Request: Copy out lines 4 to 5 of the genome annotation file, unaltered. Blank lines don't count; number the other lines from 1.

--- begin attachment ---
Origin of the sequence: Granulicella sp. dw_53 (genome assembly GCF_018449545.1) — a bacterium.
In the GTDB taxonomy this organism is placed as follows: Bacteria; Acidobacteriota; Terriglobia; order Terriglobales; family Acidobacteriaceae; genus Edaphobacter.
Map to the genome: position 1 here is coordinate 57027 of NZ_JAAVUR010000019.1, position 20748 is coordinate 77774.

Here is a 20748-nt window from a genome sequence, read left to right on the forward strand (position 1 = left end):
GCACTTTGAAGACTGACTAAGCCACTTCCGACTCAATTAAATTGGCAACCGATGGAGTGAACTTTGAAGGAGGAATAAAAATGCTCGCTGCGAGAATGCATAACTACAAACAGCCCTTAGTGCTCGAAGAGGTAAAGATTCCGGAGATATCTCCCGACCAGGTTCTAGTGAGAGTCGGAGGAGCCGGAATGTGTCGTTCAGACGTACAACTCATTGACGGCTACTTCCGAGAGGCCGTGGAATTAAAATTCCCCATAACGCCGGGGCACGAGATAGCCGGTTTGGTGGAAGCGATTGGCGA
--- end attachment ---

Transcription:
Here is a 20748-nt window from a genome sequence, read left to right on the forward strand (position 1 = left end):
GCACTTTGAAGACTGACTAAGCCACTTCCGACTCAATTAAATTGGCAACCGATGGAGTGAACTTTGAAGGAGGAATAAAAATGCTCGCTGCGAGAATGCATAACTACAAACAGCCCTTAGTGCTCGAAGAGGTAAAGATTCCGGAGATATCTCCCGACCAGGTTCTAGTGAGAGTCGGAGGAGCCGGAATGTGTCGTTCAGACGTACAACTCATTGACGGCTACTTCCGAGAGGCCGTGGAATTAAAATTCCCCATAACGCCGGGGCACGAGATAGCCGGTTTGGTGGAAGCGATTGGCGA